Prophylaxis in MEDical patients with ENOXaparin (1999)


Prophylaxis for VTE in acutely ill medical patients

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To evaluate the efficacy and safety of 2 dosage regimens of enoxaparin for the prevention of VTE in medical patients immobilized with severe illness

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Trial design

Randomized, double-blind, placebo-controlled study
Active treatment: enoxaparin 20 mg (n=364) or 40 mg (n=367) s.c. once daily for 6–14 days
Control treatment: placebo s.c. once daily for 6–14 days (n=371)

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Primary efficacy endpoint: DVT, PE, or both between days 1 and 14
Secondary efficacy endpoint: VTE between days 1 and 110
Safety endpoints: major and minor bleeding between days 1 and 14, overall mortality between days 1 and 110, and thrombocytopenia

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Trial participants

1102 general medical patients (mean age 73 years) whose projected stay in the hospital was at least 6 days, and who were immobilized for <3 days for acute medical disorders (heart failure NYHA class III or IV, respiratory failure, acute infection, rheumatic disorder, or active episode of inflammatory bowel disease); most of the patients had ≥2 risk factors for VTE

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Efficacy outcome: 866 patients were included in the analysis. The incidence of VTE by day 14 was 15.0% (43 of 287) in patients receiving enoxaparin 20 mg, 5.5% (16 of 291) in those receiving enoxaparin 40 mg, and 14.9% (43 of 288) in those assigned to placebo. The difference observed between enoxaparin 40 mg and placebo was statistically significant (p<0.001; relative risk reduction 63%). The incidence of any DVT or of proximal or distal DVT was significantly lower among patients in the 40-mg group than among those given placebo; the risk reduction for proximal DVT was 65%. The benefit observed with enoxaparin was maintained during the 3-months followup period. By 110 days, the incidence of VTE was 17.5%, 7.0%, and 17.1%, respectively (p<0.001 for enoxaparin 40 mg vs. placebo). There were no significant differences in primary outcome between the 20-mg group and the placebo group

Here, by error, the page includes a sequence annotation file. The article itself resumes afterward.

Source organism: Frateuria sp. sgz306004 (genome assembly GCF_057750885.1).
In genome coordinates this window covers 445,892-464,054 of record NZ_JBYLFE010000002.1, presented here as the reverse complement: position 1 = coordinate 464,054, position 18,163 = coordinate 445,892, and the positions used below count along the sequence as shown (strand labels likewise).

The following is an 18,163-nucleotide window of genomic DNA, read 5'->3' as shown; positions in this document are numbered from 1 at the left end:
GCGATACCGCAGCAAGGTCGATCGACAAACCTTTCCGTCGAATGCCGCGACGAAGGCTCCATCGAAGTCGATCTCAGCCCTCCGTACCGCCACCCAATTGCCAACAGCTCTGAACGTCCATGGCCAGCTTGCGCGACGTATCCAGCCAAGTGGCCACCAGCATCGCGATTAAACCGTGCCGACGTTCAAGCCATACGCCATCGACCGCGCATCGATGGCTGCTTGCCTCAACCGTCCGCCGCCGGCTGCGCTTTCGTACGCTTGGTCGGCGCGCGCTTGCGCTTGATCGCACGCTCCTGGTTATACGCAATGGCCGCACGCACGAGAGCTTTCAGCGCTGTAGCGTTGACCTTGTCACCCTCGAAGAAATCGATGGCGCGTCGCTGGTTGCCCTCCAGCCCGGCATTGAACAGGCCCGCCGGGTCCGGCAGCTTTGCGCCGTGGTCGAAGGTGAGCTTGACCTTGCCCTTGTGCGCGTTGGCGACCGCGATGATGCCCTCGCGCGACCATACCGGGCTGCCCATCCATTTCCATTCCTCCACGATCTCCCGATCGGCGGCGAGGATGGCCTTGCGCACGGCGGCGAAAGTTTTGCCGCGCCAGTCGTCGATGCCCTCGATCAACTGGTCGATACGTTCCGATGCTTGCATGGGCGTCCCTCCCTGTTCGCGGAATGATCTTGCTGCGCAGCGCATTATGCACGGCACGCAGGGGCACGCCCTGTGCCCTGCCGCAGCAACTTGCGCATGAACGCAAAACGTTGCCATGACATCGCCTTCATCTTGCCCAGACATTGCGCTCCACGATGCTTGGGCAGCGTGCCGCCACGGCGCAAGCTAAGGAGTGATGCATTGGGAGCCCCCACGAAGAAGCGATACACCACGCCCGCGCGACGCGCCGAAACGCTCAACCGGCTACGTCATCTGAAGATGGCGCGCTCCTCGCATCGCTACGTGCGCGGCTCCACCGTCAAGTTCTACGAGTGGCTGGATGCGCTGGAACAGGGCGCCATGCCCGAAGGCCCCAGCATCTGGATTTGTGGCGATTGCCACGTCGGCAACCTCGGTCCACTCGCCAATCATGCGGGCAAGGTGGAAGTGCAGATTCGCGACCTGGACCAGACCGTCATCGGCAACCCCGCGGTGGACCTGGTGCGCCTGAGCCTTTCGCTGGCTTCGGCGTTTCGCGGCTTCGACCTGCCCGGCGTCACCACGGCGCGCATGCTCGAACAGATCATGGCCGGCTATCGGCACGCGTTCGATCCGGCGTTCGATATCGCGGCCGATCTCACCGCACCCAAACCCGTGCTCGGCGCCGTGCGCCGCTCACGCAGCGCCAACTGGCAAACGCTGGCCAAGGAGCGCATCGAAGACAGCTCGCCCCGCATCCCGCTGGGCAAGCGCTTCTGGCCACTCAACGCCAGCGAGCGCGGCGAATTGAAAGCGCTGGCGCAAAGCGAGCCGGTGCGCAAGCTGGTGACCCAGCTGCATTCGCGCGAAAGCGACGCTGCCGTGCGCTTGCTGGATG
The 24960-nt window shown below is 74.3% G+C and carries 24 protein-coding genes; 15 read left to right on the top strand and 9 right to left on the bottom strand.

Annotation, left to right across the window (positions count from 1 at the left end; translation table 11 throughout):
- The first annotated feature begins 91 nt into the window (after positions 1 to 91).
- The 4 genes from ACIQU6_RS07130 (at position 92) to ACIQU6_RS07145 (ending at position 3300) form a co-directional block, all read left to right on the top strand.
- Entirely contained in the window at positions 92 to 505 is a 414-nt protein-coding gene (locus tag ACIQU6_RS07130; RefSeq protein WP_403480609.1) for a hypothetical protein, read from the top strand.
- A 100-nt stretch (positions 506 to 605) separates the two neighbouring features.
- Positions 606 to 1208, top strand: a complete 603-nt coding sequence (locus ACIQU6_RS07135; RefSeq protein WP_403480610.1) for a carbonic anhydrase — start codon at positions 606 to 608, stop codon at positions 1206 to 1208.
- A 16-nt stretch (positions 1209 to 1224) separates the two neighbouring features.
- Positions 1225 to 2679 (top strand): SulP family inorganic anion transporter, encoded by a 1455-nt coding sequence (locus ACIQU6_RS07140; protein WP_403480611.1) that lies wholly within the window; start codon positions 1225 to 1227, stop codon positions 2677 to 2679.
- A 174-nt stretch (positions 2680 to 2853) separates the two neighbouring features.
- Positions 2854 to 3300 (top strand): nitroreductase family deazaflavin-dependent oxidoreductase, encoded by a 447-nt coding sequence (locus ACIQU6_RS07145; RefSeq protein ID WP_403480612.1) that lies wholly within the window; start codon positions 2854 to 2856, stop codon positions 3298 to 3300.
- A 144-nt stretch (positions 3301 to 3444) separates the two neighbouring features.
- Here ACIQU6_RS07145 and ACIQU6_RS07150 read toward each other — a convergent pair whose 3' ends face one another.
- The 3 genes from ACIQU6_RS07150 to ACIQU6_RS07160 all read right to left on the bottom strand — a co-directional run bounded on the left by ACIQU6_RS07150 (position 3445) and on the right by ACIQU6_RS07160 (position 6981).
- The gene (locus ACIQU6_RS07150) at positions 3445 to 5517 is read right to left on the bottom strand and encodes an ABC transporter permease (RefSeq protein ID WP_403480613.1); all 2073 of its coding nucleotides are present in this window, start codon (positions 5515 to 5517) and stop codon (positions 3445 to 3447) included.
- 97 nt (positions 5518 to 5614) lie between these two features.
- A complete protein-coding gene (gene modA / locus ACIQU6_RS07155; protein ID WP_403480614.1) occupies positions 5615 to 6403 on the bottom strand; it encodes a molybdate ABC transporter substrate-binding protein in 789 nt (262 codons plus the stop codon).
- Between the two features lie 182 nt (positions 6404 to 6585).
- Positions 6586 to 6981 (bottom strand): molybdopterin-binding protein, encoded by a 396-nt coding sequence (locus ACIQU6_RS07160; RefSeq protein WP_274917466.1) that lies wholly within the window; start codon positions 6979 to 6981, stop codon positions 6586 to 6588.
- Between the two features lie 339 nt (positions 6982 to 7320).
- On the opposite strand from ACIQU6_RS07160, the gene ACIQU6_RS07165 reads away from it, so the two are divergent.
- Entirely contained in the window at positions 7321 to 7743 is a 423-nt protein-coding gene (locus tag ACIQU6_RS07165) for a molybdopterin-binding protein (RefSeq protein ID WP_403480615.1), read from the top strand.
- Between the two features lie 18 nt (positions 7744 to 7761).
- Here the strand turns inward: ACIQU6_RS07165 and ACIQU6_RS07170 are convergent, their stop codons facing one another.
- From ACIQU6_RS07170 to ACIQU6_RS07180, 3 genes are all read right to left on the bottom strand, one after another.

Safety outcome: 1073 patients were included in the analysis of safety. During the treatment period, major hemorrhage occurred in 1 of 351 patients assigned to enoxaparin 20 mg (0.3%), 6 of 360 patients receiving enoxaparin 40 mg (1.7%), and 4 of 362 patients of the placebo group (1.1%). The rates for minor bleeding complications were 11.4%, 10.8%, and 7.5%, respectively. The incidence of thrombocytopenia was not different between treatment groups. At 110 days, 142 patients had died: 50 in the placebo group (13.9%), 51 in the 20-mg group (14.7%), and 41 in the 40-mg group (11.4%)

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Efficacy: Enoxaparin 40 mg reduced significantly the risk of VTE in acutely ill medical patients during hospitalization. This benefit was maintained during 3-month follow-up
Safety: Bleeding complications and other adverse events did not significantly differ between the placebo group and either enoxaparin group

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Samama MM, Cohen AT, Darmon JY, Desjardins L, Eldor A, Janbon C, Leizorovicz A, Nguyen H, Olsson CG, Turpie AG, Weisslinger N. A comparison of enoxaparin with placebo for the prevention of venous thromboembolism in acutely ill medical patients. N Engl J Med 1999;341:793–800

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Corresponding author

Meyer Michel Samama, MD, Département d’Hématologie Biologique, Hôtel Dieu, 1 Pl. du Parvis Notre Dame, 75181 Paris CEDEX 04, France

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